Landlord Taxation - Another Pitfall?

19 October 2016

In July a number of new clauses were added to the finance bill without any kind of consultation on how profits from trading and investing in UK land will be taxed. The bill received Royal Ascent on 15th September 2016. The new clauses have effect for property disposals on or after 5th July 2016.

The problem arises from the wording of the legislation, profits from the disposal of UK land will be treated as trading profits and subjected to income tax and national insurance rather than capital gains tax if any one of four conditions are met, the conditions from the legislation as enacted are:

Condition A is that the main purpose, or one of the main purposes, of acquiring the land was to realise a profit or gain from disposing of the land.

Condition B is that the main purpose, or one of the main purposes, of acquiring any property deriving its value from the land was to realise a profit or gain from disposing of the land.

Condition C is that the land is held as trading stock.

Condition D is that (in a case where the land has been developed) the main purpose, or one of the main purposes, of developing the land was to realise a profit or gain from disposing of the land when developed.

It is hard to see how any landlord or potential landlord acquiring a property would not be caught by Condition A.

When the legislation was introduced the following comments were made in parliamentby David Gauke:

This measure is targeted at those who have a property building trade; it does not impact the tax profile for investors in UK property.

Despite this statement the legislation does not include such a let out, as such The National Landlord Association (NLA) took the further step of seeking clarification from HMRC. They received a response from Mark Carnduff of HMRC's capital taxes division which stated:

'HMRC considers that generally property investors that buy properties to let out to generate property income, and some years later sell the properties, will be subject to capital gains on their disposals rather than being charged to income on the disposal.’

The letter went onto state that there are exceptional cases in which the gains will be charged to income tax, these are:

‘where the investor decides to undertake development prior to sale. In this case the profit on the developed part, from the date the decision to develop for sale, will be trading income.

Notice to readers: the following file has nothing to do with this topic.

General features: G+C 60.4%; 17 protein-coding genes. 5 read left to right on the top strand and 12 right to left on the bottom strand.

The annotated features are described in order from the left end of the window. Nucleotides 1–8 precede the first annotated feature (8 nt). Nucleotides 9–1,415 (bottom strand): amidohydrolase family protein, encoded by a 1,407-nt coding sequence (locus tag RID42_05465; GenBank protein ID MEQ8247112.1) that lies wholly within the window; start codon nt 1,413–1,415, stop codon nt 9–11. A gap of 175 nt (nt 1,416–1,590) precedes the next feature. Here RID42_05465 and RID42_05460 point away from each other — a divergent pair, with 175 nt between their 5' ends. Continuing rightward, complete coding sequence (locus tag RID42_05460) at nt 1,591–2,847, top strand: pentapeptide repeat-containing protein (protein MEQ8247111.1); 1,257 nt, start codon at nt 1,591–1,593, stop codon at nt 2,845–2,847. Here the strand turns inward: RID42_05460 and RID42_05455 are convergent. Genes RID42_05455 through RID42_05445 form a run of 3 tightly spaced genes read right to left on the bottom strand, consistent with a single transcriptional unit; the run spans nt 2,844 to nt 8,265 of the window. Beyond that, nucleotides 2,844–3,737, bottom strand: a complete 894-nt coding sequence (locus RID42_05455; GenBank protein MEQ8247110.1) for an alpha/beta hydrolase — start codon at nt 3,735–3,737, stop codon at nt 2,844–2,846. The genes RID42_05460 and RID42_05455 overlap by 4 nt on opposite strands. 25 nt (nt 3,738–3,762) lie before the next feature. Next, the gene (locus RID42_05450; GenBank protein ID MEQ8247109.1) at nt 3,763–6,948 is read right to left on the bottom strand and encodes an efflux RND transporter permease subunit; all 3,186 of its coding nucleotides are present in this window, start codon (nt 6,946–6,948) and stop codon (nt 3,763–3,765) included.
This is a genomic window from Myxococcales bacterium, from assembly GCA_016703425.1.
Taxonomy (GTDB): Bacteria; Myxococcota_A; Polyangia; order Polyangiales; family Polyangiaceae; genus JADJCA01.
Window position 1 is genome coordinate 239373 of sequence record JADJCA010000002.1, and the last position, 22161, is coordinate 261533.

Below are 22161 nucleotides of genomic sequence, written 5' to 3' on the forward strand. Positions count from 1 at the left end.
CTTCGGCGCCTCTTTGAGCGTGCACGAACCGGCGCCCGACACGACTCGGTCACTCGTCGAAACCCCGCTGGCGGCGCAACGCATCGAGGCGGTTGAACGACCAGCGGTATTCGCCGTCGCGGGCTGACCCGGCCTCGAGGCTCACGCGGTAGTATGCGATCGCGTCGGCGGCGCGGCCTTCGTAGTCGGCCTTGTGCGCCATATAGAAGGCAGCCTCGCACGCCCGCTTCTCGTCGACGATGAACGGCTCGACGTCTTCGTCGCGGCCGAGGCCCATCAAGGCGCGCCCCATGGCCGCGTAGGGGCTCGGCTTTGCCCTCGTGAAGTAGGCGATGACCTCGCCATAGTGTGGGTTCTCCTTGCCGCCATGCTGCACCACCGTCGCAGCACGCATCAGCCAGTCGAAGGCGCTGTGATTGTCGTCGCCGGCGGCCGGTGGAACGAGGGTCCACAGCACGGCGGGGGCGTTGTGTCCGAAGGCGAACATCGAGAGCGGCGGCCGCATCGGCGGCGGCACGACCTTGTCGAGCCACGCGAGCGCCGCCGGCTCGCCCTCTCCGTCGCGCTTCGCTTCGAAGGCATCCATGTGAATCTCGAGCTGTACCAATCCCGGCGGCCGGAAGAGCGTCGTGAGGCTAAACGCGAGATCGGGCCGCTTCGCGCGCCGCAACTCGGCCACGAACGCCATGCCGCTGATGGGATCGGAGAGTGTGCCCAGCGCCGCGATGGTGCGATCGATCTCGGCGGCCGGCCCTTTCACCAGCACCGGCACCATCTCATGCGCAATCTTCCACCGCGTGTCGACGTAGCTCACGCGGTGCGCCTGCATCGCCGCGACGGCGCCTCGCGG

where the investor sells the land in a contract with a 'slice of the action' clause allowing them to benefit from future development of the property. In this case the 'slice of the action' profit will be taxed under the new legislation.’

The letter stated that these profits would already have been taxed as income under the existing legislation.

Sadly I see this as little comfort. Having worked in tax for over 20 years it is the wording of the legislation that matters, not statements or guidance that come out of HMRC.

Whether the profits from the disposal of a property are subject to capital gains tax as an investment, or income tax and national insurance as trading income has long been a common area of dispute between taxpayers and HMRC.

Before these changes HMRC had to argue that ‘The badges of trade’ were present to sufficient enough an extent to allow them to treat a property transaction as a trade.

Now all they need to do is show that one of the main purposes of purchasing a property was to realise a profit on the eventual disposal of the property.

In the current climate I fail to see how the government and HMRC will be able to resist the temptation to exploit landlords further and collect additional revenues on the disposal of their properties.

Based on the new legislation and the contents of the letter to the NLA I would also voice concern that any work done by a landlord prior to the disposal of the property that enhances it’s value will subject the gain, or at least the part of it resulting from that work, to income tax and national insurance, this could also make the landlord a contractor subject to the requirements of the Construction Industry Scheme (CIS).

Failure to meet your obligations under CIS, which include but are not limited to deducting tax from payments made to subcontractors and making monthly returns to HMRC, can lead to hefty monthly penalties which could already be at the maximum level by the time the failure comes to light.

I hope I am wrong and we can for once rely on the stated intent of the legislation.

If you require any assistance with this or any other tax matter please contact us or get in touch today by calling 0203 039 3993.

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